The statement of the accused was taken under S. 342(1) of the Cr.P.C. He is called upon to give his thumb-impression for comparison by expert, but it is explained to him that he is not bound to give his thumb mark as if it goes against him after comparison it may be an evidence against him. He may refuse to give his thumb-mark but in that case a presumption may be drawn against him.

HAMKO SAMAJHNE KA MAUKA DIYA JAWE.DASKHAT Iqbal Ahmad in Urdu. The accused wants time to consult his counsel. He will be called upon to give his statement after lunch interval.

Sd. R. B. Srivastava,

16-5-1974

2. The accused Iqbal Ahmed then moved a revision application in this Court which was rejected as it was against an interlocutory order. He also filed a transfer application in this Court which was also rejected. He then filed the present petition under Section 482, Cr.P.C.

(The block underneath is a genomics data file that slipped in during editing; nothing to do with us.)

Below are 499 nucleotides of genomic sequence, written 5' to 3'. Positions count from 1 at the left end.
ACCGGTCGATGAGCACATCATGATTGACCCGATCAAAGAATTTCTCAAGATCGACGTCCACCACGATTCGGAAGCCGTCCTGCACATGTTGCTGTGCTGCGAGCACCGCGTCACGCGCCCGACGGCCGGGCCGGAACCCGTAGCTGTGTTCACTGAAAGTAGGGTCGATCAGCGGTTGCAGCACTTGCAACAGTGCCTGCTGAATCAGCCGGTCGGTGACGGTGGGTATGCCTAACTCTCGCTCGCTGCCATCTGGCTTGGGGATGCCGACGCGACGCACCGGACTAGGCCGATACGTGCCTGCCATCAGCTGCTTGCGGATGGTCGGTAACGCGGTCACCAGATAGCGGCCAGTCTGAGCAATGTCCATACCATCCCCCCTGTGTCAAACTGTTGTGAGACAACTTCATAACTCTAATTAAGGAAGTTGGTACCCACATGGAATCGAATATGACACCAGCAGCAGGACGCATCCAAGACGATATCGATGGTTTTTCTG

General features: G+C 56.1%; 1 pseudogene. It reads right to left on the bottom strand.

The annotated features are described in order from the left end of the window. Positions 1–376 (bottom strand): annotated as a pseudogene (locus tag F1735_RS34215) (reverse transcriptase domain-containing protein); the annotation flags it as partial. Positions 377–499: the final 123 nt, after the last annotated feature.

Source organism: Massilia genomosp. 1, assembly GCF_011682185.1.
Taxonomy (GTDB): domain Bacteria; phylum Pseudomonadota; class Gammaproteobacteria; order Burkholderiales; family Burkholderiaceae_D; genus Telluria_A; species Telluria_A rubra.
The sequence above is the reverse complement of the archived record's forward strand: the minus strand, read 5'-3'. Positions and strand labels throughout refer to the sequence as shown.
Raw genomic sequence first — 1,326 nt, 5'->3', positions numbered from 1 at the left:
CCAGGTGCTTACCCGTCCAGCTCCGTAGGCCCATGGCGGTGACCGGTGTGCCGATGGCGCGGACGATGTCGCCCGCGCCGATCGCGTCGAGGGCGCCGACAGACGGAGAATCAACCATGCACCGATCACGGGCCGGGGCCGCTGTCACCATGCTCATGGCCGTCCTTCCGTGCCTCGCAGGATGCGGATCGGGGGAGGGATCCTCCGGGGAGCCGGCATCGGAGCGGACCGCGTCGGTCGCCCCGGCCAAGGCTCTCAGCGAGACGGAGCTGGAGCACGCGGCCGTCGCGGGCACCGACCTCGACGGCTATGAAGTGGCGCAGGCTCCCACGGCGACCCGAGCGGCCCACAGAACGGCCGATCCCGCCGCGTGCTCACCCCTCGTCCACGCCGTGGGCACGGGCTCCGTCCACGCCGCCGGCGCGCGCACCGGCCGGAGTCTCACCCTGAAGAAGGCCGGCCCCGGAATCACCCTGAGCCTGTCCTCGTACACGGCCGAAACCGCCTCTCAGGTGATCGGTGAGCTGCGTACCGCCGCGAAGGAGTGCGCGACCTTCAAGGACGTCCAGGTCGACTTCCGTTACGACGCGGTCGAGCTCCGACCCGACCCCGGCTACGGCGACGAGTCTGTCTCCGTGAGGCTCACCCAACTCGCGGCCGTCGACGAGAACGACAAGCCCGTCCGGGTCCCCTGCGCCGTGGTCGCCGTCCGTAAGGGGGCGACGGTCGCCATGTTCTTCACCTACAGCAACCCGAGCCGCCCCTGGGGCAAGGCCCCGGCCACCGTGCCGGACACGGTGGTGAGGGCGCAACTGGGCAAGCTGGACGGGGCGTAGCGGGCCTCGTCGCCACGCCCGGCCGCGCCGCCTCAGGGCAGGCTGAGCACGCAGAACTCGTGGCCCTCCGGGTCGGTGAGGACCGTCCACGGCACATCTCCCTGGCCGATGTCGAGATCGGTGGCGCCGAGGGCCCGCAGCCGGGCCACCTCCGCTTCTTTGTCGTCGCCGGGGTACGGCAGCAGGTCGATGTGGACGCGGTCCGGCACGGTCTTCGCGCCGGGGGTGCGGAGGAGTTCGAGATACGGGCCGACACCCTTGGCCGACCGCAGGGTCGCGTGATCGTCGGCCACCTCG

3. learned Counsel for the petitioner has challenged the order of the learned Sessions Judge on two grounds:

Firstly, according to him the counsel for the complainant had no locus standi to move any such application as the case was to be conducted by the public prosecutor under Section 493, Cr.P.C. (Old). Secondly, he has argued that the Court should not have passed any order which had the effect of helping the prosecution. According to him, under Section 73, Indian Evidence Act, the Court could have asked the accused to give his thumb-impression only for the pur- pose of its being compared by the Court itself. He has also argued that there is nothing to show that the Sessions Judge was himself satisfied that such comparison of the thumb-impression was necessary for deciding the case. In support of his contention, he has placed reliance on the following cases: